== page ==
Here is a list of all the postings Robert Mullan has made in our forums. Click on a thread name to jump to the thread.
|Thread: In the Editor's workshop|
A lot of the postings in this thread appear to be answering the question 'Should there be beginners' articles in ME?' rather than 'Are DC's beginners' articles too complex?'. Both questions are interesting but, as a beginner myself, I am more interested in answers to the latter.
My view, for what it's worth, is that David's explanations are mostly clear for the intelligent reader, it is the methods that are perhaps less suitable. I have a Cowell's lathe, a drill press and a reasonable selection of hand tools. I suspect a lot of beginners are similarly set up. I don't have a mill or lots of other more arcane and expensive equipment. I would find the series even more helpful if it assumed that all tasks were undertaken with these sorts of limitations. In particular I would be happy if the use of a mill wasn't taken for granted!
As for the question of whether beginners' articles should be in ME - well durrr! Of course! Those of us who wake up one morning thinking 'today I'd like to be a model engineer' are going to want to know what people in the hobby do, how they do it and how much it costs. One of the best ways to find this stuff out is through a magazine like ME. Yes, books help, and you can get them from the library, but they only tell part of the story. Websites like this one are also good, but they quite often are written in the kind of shorthand only understood by the regular contributors. If ME doesn't carry beginners' articles the casual reader will be quickly put off. I know, i've tried it....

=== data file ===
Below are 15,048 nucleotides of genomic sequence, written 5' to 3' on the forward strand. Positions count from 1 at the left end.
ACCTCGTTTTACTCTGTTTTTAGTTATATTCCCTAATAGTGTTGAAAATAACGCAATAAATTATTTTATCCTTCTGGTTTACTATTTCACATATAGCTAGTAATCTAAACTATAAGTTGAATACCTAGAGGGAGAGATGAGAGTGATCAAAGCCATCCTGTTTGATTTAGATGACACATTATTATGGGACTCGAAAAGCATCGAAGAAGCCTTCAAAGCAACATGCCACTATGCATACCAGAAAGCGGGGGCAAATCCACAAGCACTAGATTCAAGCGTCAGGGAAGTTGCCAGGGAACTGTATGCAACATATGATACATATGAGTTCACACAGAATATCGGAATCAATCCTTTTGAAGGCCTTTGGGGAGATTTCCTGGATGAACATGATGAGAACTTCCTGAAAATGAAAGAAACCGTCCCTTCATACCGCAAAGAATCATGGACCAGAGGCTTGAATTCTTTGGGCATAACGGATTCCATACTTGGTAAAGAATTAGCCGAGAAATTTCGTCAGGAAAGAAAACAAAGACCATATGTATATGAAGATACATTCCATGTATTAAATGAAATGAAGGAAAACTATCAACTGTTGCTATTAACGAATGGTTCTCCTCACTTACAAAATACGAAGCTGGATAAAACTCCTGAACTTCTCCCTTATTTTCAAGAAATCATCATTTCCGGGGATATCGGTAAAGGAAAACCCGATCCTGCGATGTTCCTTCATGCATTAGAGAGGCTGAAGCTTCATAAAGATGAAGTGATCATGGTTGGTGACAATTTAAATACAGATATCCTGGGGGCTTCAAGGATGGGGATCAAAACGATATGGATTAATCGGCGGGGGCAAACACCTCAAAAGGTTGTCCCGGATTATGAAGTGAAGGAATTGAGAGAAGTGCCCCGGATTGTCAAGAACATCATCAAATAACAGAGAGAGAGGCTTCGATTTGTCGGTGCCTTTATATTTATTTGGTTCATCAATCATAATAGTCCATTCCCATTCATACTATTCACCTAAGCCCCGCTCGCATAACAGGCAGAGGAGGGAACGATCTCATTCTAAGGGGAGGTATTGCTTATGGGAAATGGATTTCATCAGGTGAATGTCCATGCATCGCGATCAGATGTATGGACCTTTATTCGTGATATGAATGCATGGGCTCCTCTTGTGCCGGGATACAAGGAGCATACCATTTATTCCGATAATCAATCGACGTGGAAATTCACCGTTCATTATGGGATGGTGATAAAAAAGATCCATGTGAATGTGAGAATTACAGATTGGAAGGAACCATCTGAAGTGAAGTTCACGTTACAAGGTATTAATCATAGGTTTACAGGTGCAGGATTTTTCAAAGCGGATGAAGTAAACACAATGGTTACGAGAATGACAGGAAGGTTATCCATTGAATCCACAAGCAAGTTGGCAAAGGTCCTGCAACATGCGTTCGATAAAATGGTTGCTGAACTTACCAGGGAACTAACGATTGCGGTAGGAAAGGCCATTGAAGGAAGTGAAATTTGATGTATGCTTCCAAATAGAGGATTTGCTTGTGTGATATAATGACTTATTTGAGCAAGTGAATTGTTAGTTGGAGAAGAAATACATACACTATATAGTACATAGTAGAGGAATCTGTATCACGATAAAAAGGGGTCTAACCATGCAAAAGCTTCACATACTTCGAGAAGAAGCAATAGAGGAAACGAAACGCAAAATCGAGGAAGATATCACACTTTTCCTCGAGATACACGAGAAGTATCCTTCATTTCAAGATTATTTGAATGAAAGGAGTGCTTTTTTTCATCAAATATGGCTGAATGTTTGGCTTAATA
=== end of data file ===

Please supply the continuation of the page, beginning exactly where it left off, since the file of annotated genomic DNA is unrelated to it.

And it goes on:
|Thread: Model Engineer 4366|
|I am in the same situation as Weary - my copy nowadays is always a week later than it used to be. To be honest I've given up hoping and will probably cancel my subscription in the not too distant future if things don't improve.|
|[quote]Oh dear, Robert/Buster, Firstly, as a "Boatie" I'm sure that you have been classed as a "Boy with a Toy boat"??? ALL strands of the modelling hobbies wether boats planes or trains attract dispariging remarks by the uniformed observers, so in bringing our hobbies descriptions down to terms THEY can comprehend, it saves people like yourself ( NO insult intended) getting uptight due to THEIR ignorance of whats involved in generating/making a miniature replica for them to tut.
You obviously haven't come across some of the bloated beachmaster /pondside Admirals in your chosen other interest??[/quote]
Actually the only person who is insulting about 'toy boats' is my wife, who is a special case and hasn't done it for a long time. I only build static models, which by and large are nice objects in themselves when finished. This also explains why I never run into the pondside admirals (no pond...).